Post-modern Judaism

By JANICE WEIZMAN
May 18, 2017 19:01

Abigail Pogrebin wrestles with the yearnings behind age-old Jewish holidays and the lessons they transmit for our times.




A boy sings underneath the Israeli flag at the Israel Solidarity Rally in London's Trafalgar Square

A boy sings underneath the Israeli flag at the Israel Solidarity Rally in London's Trafalgar Square. (photo credit:REUTERS)

HOW IS a Jew, in these post-modern, post-fact, post-truth times to reckon with the matter of her (or his) Judaism? Though the conundrum of Jewish identity must be considered anew in every era, by each individual Jew, the question can be especially complex today, when the breakdown of once trusted institutions, the challenges of religious extremism, and the cogent arguments of science render all belief, let alone ritual and ceremony, quaint and indulgent.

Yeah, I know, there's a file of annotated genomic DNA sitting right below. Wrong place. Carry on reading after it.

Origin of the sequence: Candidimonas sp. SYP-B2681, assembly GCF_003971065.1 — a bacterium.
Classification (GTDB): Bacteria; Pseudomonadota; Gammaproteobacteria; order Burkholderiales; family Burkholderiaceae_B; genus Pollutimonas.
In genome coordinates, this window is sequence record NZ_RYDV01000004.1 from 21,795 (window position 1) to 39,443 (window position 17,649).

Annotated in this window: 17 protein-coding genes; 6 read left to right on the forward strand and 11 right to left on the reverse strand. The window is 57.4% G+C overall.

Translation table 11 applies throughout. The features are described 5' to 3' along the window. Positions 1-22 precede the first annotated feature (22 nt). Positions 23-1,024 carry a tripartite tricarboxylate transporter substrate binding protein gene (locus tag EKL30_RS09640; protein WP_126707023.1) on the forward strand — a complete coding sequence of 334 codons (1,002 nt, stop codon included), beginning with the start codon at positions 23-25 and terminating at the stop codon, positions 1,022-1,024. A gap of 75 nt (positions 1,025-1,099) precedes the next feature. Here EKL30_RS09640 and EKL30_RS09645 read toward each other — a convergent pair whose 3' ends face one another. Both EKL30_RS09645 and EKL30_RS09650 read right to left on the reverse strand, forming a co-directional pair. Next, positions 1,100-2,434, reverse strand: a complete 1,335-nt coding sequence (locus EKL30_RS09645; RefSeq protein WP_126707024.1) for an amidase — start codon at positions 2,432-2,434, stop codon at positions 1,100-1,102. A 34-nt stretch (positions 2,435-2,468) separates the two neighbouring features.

Nonetheless, roots, cultural legacy and identity are concerns which demand, at some point or another in the course of a life, to be addressed. For journalist and writer Abigail Pogrebin, the author of this memoir, “My Jewish Year, 18 Holidays, One Wondering Jew,” that point came in her late 40s when, after years of feeling a need to better understand the details of Jewish observance, she began writing a series of personal columns for The Forward, which later expanded into the book, in which she promised to “dissect and digest every single Jewish holiday… to share my preparation first, my experience afterwards.”

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